Author: Robert Rabe, Esq.
Arthur Ochoa was a deputy employed by the Kern County Sheriff’s Office (KCSO). On March 22, 2013, Priscilla S. informed Deputy Chaidez that Ochoa harassed her. On that same day, Chaidez submitted an interoffice memorandum documenting the allegation to Sergeant Bittle, Ochoa’s superior. On March 25, 2013, Bittle received Chaidez’s memorandum and “started an investigation … to determine what the nature of the complaint was.” He tried to contact Priscilla S. without success. On March 27, 2013, Bittle submitted an interoffice memorandum concerning Priscilla’s allegation and his attempts to contact her to Commander Hansen. On May 6, 2013, Chief Deputy Zimmerman signed a KCSO “Personnel Complaint” authorizing internal affairs to investigate Priscilla’s harassment claim against Ochoa. Senior Deputy Levig was appointed to conduct the investigation. On August 11, 2014, Levig served Ochoa with a “Notice of Proposed Disciplinary Action – Termination,” which cited numerous violations of Civil Service Commission Rules and KCSO Policies and Procedures. Following a Skelly hearing, Ochoa was terminated.
Ochoa filed a petition in the Superior Court for a writ of mandate. The trial court conducted a hearing during which several individuals testified about KCSO procedures. Bittle testified he “was not authorized to initiate an internal affairs investigation.” As a sergeant, he “ha[s] to look into … allegations to find out what they were all about.” Bittle stated he had “the ability to investigate subordinates” and “discipline [them] for [policies and procedures] violation[s]” but “would not impose any discipline beyond a written reprimand.” Simpson testified a sergeant “did not have the authority to initiate an internal
affairs investigation” and “only the Sheriff, the Under sheriff, or Chief Deputies can authorize the initiation of an internal affairs investigation.” “[H]is authority was limited to gathering enough facts to make his chain of command aware of the nature of the allegations.” Levig testified “no one below the rank of a Chief Deputy has the ability to authorize an administrative investigation.” Zimmerman testified he authorized an internal affairs investigation and, pursuant to KCSO policy, “only a Chief Deputy can initiate an internal affairs investigation of a deputy”. A sergeant, on the other hand, “cannot initiate an internal affairs investigation” Instead, a sergeant “can conduct fact-finding if there is an allegation” to “determine [ ] if the allegation is criminal or administrative in nature.”
The Public Safety Officer Procedural Bill of Rights Act (POBRA), requires the investigation of misconduct to be completed within one year of the “discovery by a person authorized to initiate an investigation of the allegation.” (Govt. Code § 3304 (d)(1).) Ochoa claimed that the KCSO failed to complete the administrative investigation of his alleged misconduct and notify him of the proposed disciplinary action within one year of the agency’s discovery by a person authorized to initiate the investigation. The superior court entered an order and judgment denying his petition, stating “Bittle was not authorized to initiate an investigation within the meaning” of the relevant section.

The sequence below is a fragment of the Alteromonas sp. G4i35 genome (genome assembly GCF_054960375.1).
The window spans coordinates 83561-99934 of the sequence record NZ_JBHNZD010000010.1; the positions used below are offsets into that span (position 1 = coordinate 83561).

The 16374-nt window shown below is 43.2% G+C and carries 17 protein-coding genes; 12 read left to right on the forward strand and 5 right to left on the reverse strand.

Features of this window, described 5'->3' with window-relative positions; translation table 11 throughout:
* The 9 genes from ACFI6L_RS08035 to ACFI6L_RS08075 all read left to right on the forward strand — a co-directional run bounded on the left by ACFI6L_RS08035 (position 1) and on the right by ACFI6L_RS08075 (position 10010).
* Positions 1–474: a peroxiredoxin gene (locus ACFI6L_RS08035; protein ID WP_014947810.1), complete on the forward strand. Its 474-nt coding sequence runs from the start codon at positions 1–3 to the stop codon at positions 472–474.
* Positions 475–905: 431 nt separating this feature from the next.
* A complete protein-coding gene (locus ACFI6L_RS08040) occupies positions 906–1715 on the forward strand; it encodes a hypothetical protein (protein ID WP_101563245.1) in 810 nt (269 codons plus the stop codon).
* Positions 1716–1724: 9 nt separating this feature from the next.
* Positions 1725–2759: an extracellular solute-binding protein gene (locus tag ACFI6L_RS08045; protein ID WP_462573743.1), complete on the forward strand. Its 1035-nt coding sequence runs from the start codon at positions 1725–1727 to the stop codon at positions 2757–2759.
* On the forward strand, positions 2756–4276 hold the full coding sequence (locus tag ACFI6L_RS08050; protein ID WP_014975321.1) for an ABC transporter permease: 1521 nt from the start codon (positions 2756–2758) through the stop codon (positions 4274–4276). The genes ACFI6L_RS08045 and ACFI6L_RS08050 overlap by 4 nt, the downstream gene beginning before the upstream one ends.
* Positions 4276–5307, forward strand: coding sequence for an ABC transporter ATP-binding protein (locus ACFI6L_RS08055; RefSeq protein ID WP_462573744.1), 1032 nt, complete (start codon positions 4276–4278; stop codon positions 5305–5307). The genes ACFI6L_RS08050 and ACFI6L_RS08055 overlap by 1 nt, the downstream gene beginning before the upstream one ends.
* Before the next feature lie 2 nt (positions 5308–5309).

On appeal, Ochoa again claimed his termination was time barred because the KCSO sergeant initiated an investigation of his alleged misconduct on March 25, 2013, and an internal affairs investigator notified him of the proposed termination on August 11, 2014. The Department argued that since the sergeant who initiated the investigation on March 25, 2013, was not authorized by department policy to initiate an internal affairs investigation, the sergeant’s investigation did not start the one-year limitations period. The Court of Appeal concluded; “although the sergeant could not initiate an internal affairs investigation, he was ‘a person authorized to initiate an investigation’ of the allegation within the meaning of [POBRA].”
Citing Mays v. City of Los Angeles (2008) 43 Cal.4th 313, 322, the Court of Appeal noted that the “apparent purpose” of the statute “is to ensure that an officer will not be faced with the uncertainty of a lingering investigation, but will know within one year of the agency’s discovery of the officer’s act or omission that it may be necessary for the officer to respond in the event
he or she wishes to defend against possible discipline.” The Court remarked that a KCSO sergeant is authorized to initiate some sort of inquiry into a subordinate’s alleged wrongdoing, so it had to determine whether the “inquiry” by the sergeant constituted an “investigation” under POBRA. The Court concluded that when Bittle forwarded his interoffice memorandum, that launched AN inquiry that eventually led to Ochoa’s termination. “The statute of limitations period, therefore, commenced March 25, 2013.”
One can see from this case how important it is to know that a department’s policy cannot artificially extend the time to conduct an investigation under POBRA, by limiting those who may “initiate” an internal affairs investigation to a few command officers. It is vital for an officer to consult with an attorney who is familiar with the issues that may arise under POBRA at the start of any investigation process.
Robert Rabe is Stone Busailah, LLP’s writs and appeals specialist. His 40 years practicing law include 16 years as a Barrister, Supreme Court of England and Wales, practicing in London, England.